April 27, 2017 | Watch Over Me by Claire Corbett is published by Allen & Unwin, RRP $29.99, available now.
Watch Over Me is an un-put-downable dystopian novel by Claire Corbett. It maintains a bleak, tense atmosphere and sharp dialogue, with humour and romance thrown in as well. Watch the blog for a review next week, but why wait?…find out yourself and buy it now. I’m thrilled to have Claire on LOVEthatBOOK today with a guest post about Cloudberries.
The Mysterious Charm of Cloudberries
by Claire Corbett
‘Muffins,’ the captain said. ‘What kind?’
The lieutenant raised his head as if it weighed him down like
a boulder. ‘Cloudberry?’ he said to the captain. ‘That a real thing?’ – p.50
This scene in Watch Over Me forms part of the first face-to-face meeting between my main character, Sylvie, and the young lieutenant who has rescued her. The scene has both tension and comedy: as an outsider, an invader, the lieutenant irritates Sylvie with his arrogance, the superiority of the soldier for whom the people he’s conquered are at best quaint, at worst a threat.
Far from understanding the sacred role cloudberries play in Arctic culture (Arctic Gold, they’re called), he’s not even sure they’re real because he’s never heard of them. And yet so important are cloudberries that, as Sylvie has to tell the soldiers, it is against the law to pick unripe ones.
This passage was partly inspired by my husband’s reaction to reading the scene: cloudberries sounded so strange and charming that he assumed I must have made them up.
But Watch Over Me, though it has a fabulous feel because of the extreme qualities of the High Arctic, is as real in every detail as possible: the names of ships, the songs Sylvie and the soldiers listen to, the beginning of Polar Night, the day the sun does not rise above the horizon for the first time in winter.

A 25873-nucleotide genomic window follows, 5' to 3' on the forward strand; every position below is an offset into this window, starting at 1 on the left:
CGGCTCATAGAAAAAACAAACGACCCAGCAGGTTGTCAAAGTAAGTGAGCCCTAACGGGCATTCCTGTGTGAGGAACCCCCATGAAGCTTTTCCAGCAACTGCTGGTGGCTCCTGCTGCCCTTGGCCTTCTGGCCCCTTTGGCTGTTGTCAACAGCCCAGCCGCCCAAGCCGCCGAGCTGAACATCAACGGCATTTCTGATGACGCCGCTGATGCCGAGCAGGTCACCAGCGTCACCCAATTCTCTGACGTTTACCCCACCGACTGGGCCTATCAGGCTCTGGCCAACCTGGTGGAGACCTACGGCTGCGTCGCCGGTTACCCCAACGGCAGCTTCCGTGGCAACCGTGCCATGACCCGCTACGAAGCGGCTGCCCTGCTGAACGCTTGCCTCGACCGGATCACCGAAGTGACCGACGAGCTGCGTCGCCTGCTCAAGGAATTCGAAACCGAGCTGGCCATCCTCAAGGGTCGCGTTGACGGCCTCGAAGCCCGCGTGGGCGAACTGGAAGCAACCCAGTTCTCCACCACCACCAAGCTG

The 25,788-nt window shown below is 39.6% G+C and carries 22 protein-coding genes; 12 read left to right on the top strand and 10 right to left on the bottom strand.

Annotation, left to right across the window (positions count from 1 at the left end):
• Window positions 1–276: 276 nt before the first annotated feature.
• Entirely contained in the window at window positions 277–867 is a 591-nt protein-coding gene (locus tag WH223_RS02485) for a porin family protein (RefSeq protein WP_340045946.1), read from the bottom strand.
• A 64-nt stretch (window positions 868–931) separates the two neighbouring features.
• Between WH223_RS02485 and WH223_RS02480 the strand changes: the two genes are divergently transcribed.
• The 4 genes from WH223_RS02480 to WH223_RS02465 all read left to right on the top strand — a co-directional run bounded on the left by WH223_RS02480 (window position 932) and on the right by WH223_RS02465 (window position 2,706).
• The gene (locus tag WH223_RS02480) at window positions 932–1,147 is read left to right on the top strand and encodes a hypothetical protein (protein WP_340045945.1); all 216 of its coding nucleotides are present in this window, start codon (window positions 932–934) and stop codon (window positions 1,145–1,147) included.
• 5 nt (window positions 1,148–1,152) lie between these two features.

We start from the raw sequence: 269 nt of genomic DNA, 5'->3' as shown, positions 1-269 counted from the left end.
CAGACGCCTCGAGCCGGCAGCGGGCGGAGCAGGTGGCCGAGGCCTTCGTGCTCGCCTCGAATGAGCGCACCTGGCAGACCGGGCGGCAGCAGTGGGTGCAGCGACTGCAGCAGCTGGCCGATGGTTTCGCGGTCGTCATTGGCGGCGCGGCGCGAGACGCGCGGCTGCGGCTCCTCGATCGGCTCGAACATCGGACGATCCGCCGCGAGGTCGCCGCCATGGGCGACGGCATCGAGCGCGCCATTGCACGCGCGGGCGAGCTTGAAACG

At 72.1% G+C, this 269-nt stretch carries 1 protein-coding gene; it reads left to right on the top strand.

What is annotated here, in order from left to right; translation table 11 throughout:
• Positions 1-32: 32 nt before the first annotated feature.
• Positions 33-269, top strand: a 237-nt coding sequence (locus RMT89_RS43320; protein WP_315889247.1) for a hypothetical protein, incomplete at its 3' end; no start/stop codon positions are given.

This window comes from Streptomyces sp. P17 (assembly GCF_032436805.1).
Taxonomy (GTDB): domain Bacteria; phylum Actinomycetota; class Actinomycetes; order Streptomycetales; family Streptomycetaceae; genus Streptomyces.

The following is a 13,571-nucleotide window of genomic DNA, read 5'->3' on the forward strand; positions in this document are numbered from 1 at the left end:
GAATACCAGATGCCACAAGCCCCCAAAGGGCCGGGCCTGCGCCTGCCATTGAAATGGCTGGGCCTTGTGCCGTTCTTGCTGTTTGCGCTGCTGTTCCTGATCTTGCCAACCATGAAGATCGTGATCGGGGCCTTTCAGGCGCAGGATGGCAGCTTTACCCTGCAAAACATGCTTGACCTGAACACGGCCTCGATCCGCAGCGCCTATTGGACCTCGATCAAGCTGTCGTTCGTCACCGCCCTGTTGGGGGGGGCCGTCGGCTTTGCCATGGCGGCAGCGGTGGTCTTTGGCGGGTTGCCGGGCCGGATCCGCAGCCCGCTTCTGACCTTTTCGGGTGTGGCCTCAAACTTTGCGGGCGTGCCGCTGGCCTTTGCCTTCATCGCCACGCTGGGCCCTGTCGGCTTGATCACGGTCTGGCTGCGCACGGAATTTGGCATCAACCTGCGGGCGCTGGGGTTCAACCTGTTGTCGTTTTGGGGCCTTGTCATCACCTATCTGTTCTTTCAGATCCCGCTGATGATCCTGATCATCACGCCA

I knew I had a feel for this landscape, having been born in Canada and living in similar country but I knew nothing of cloudberries before writing Watch Over Me and certainly not that they’re so delicate that they mostly only grow wild.
Tasting both sweet and acid, cloudberries appear like gifts from another time, before supermarkets (they resent being handled). You have to hunt them down yourself and if you discover such a swamp (they like swamps) you will keep it as hidden as a state secret. Being so elusive, they are used in desserts for special occasions, in dishes such as cloudberry ice cream, cloudberry pannacotta, cloudberry meringues and distilled into a liqueur called Lakka.
Researching such enchanting elements in Watch Over Me was one of the great joys of writing this book.
Claire Corbett was born in Canada and has worked in film and government policy. Her first novel, When We Have Wings, was published in 2011 and shortlisted for the 2012 Barbara Jefferis Award and the 2012 Ned Kelly Award or Best First Fiction. Her recent fiction and essays have been published in a range of journals, including The Best Australian Stories 2014/2015, Griffith Review, Southerly and Overland. She has written on defence and strategy for The Diplomat, The Strategist and The Monthly.
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